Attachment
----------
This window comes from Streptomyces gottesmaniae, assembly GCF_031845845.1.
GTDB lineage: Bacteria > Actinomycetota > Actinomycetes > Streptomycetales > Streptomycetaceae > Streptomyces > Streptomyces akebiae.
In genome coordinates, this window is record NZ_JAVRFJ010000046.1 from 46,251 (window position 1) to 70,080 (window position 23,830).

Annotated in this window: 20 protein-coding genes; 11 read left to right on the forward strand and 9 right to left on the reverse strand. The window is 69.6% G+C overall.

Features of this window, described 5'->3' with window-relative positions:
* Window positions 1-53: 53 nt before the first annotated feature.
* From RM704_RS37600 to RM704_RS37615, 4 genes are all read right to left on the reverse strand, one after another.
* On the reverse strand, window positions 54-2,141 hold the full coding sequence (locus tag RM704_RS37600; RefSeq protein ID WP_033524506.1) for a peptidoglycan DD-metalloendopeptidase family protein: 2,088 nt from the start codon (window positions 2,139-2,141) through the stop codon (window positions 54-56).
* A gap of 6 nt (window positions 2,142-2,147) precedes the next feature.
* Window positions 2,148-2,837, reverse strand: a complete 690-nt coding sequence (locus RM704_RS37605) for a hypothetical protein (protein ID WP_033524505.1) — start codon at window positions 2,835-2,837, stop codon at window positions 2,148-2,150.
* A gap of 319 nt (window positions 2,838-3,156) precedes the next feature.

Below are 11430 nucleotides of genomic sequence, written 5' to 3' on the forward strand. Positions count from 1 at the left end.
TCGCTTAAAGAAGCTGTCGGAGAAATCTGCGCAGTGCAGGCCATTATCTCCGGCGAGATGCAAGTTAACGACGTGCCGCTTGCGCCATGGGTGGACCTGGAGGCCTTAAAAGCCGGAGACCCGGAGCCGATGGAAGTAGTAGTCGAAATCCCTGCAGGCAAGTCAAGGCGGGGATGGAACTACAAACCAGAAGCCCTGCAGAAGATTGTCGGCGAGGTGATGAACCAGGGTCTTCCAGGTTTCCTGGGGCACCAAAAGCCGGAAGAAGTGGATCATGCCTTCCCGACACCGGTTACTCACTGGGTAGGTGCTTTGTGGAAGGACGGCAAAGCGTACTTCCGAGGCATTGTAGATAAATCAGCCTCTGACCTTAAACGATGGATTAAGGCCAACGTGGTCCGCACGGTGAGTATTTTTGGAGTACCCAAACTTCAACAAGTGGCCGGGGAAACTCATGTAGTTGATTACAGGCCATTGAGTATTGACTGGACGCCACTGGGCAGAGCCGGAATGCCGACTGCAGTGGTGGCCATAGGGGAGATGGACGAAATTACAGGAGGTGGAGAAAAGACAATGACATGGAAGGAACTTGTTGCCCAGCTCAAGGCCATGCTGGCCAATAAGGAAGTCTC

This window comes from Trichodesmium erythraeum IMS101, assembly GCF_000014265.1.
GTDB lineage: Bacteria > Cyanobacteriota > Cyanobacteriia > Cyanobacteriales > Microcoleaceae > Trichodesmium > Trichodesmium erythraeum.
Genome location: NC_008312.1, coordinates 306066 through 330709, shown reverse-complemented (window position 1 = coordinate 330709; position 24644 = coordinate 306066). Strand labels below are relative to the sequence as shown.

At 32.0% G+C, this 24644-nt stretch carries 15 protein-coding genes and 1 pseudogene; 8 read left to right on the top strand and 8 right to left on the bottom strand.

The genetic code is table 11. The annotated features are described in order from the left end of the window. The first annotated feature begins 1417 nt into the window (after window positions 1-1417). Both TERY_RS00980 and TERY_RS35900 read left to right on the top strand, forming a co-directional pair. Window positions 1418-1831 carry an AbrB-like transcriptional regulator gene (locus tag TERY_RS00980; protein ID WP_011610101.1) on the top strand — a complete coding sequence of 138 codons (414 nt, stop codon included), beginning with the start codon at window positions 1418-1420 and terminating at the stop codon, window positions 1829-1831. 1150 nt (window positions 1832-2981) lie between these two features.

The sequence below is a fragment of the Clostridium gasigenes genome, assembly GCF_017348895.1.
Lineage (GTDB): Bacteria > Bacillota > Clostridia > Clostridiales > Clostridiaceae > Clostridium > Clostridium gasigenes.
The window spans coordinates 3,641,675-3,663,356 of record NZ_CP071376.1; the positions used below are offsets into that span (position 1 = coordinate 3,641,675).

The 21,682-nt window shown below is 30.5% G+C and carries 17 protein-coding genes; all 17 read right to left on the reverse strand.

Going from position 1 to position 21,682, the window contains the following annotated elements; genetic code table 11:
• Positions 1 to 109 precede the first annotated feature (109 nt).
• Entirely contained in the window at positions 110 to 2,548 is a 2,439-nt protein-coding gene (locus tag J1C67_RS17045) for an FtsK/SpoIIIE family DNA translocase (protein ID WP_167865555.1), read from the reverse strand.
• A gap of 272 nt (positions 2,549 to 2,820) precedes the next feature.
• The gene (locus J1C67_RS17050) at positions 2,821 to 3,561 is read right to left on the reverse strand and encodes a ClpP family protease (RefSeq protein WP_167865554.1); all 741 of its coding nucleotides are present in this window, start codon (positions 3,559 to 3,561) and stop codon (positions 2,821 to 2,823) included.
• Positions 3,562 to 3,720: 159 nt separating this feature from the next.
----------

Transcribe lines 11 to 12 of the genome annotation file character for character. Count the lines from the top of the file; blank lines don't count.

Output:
* A gap of 319 nt (window positions 2,838-3,156) precedes the next feature.

Below are 11430 nucleotides of genomic sequence, written 5' to 3' on the forward strand. Positions count from 1 at the left end.